Wednesday, July 11, 2007
Having been a Ryan Adams fan for quite a few years now, I feel like we've been through a lot together. From dramatic spats with Jeff Tweedy and answering machine messages left for Jim DeRogatis that border on harassment to the drug-addled Rock n' Roll phase, to the even more recent, also drug-addled Grateful Dead phase, it hasn't always been easy to defend his honour. Now with the release of Easy Tiger, we enter yet another phase in Ryan's ever-changing public persona: the clean-cut, alt-country roots just like the old days.
Easy Tiger is full of the kind of songs you listen to when you want to wallow over that lost love or you're trying to polish off that bottle of Jack-- or maybe just when you want a dose of Ryan Adams at his best (or most predictable-- it's a toss up, depending on who you ask). While only one track borders on actual rock ("Halloweenhead"), the album looms large with ambitious, melodic tunes rich with banjo, steel guitars, and harmonica. While the formula of the album seems, at first liten, to follow close on the heels of 2005's Cold Roses, Jacksonville City Nights, and 29 respectively, there's more certainty to Easy Tiger, and more of a formula that gets better as it goes on, if not vaguely monotonous. Tracks like "Oh My God, Whatever, Etc." and "Off Broadway" take on a folksy, singer-songwriter feel and are lovely but admittedly blend into one another a bit and don't stand out as strong individual tracks. That is the general problem with the album, though: while as a complete LP the album is cohesive and strong, individually the tracks seem slightly mediocre.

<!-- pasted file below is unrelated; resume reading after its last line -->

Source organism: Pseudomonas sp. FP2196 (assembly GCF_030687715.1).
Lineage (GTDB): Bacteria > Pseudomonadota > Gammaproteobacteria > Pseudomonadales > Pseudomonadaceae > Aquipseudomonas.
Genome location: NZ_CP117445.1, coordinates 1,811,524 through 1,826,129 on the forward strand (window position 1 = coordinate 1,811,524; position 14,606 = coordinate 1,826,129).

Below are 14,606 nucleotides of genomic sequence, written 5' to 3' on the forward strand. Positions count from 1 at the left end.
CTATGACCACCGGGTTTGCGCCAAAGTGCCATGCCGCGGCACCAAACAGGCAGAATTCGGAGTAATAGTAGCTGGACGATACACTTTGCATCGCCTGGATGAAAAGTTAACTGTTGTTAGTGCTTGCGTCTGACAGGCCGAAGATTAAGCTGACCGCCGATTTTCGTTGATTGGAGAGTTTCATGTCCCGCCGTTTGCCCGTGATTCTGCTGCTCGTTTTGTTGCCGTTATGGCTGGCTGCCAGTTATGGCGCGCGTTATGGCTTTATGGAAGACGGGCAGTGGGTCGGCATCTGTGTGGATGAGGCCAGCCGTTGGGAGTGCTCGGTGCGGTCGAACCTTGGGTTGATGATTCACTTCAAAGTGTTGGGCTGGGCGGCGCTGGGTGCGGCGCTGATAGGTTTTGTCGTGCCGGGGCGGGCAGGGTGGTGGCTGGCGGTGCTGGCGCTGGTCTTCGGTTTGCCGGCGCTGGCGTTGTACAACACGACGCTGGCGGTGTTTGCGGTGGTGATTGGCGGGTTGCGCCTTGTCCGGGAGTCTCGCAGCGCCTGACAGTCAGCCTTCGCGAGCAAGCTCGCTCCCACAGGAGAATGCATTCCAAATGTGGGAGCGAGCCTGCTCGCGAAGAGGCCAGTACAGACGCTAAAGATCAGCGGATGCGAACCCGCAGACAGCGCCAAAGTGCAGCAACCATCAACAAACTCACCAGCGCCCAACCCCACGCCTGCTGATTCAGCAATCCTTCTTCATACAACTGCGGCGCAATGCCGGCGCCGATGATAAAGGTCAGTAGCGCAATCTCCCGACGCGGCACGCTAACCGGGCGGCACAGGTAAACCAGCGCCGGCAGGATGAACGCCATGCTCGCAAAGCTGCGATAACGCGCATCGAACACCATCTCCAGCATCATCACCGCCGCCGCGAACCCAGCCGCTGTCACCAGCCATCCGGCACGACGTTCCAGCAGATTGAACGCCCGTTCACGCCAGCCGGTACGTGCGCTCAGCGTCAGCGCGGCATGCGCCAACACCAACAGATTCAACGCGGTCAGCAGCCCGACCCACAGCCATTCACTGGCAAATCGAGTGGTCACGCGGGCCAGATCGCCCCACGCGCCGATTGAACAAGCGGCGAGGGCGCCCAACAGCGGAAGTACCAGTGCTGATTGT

Lyrically, Adams is at his best on this album; his prose is sometimes blatantly sentimental, but still coherent enough to be relatable. Admittedly one of his biggest gifts is his voice and the myriad of ways he's learned to employ it over the years-- he can easily switch from a rock-driven rasp to an emotional falsetto at the drop of a pin, and it adds immense emotional volume to his musical landscape, which would probably seem a little drab and not necessarily very worthwhile without it.
All in all, Easy Tiger is a great return to the Ryan Adams that we got to know years ago, but it admittedly lacks the sparkle that was behind songs like "New York, New York" or "Answering Bell". But that's what happens when you're in it for the long haul; it gets hard to discern if you're bored or just comfortable. For now, I'll go with the latter.
Ryan Adams - Halloweenhead
Ryan Adams - New York, New York
Buy Easy Tiger on iTunes